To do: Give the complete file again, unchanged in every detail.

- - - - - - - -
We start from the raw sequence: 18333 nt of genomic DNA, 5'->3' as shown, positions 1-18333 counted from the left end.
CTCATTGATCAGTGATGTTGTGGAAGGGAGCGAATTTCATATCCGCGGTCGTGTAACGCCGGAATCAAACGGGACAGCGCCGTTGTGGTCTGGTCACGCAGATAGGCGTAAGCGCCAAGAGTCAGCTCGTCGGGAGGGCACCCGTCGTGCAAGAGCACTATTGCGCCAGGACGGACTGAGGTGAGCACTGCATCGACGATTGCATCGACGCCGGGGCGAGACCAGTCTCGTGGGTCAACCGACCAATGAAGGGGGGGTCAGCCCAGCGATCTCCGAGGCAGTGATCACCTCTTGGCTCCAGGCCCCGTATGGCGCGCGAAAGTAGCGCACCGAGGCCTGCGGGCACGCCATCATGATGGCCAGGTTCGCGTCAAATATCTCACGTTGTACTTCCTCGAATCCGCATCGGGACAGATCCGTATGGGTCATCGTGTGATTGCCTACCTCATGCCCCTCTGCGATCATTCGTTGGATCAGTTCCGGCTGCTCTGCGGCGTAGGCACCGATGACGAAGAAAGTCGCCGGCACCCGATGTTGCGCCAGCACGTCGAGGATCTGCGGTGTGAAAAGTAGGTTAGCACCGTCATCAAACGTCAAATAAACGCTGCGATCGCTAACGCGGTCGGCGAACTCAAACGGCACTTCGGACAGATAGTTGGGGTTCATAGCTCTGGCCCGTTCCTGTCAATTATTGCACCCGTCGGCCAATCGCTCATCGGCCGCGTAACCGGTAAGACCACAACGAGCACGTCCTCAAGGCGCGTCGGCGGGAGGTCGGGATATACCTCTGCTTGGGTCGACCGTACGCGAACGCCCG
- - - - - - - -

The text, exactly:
We start from the raw sequence: 18333 nt of genomic DNA, 5'->3' as shown, positions 1-18333 counted from the left end.
CTCATTGATCAGTGATGTTGTGGAAGGGAGCGAATTTCATATCCGCGGTCGTGTAACGCCGGAATCAAACGGGACAGCGCCGTTGTGGTCTGGTCACGCAGATAGGCGTAAGCGCCAAGAGTCAGCTCGTCGGGAGGGCACCCGTCGTGCAAGAGCACTATTGCGCCAGGACGGACTGAGGTGAGCACTGCATCGACGATTGCATCGACGCCGGGGCGAGACCAGTCTCGTGGGTCAACCGACCAATGAAGGGGGGGTCAGCCCAGCGATCTCCGAGGCAGTGATCACCTCTTGGCTCCAGGCCCCGTATGGCGCGCGAAAGTAGCGCACCGAGGCCTGCGGGCACGCCATCATGATGGCCAGGTTCGCGTCAAATATCTCACGTTGTACTTCCTCGAATCCGCATCGGGACAGATCCGTATGGGTCATCGTGTGATTGCCTACCTCATGCCCCTCTGCGATCATTCGTTGGATCAGTTCCGGCTGCTCTGCGGCGTAGGCACCGATGACGAAGAAAGTCGCCGGCACCCGATGTTGCGCCAGCACGTCGAGGATCTGCGGTGTGAAAAGTAGGTTAGCACCGTCATCAAACGTCAAATAAACGCTGCGATCGCTAACGCGGTCGGCGAACTCAAACGGCACTTCGGACAGATAGTTGGGGTTCATAGCTCTGGCCCGTTCCTGTCAATTATTGCACCCGTCGGCCAATCGCTCATCGGCCGCGTAACCGGTAAGACCACAACGAGCACGTCCTCAAGGCGCGTCGGCGGGAGGTCGGGATATACCTCTGCTTGGGTCGACCGTACGCGAACGCCCG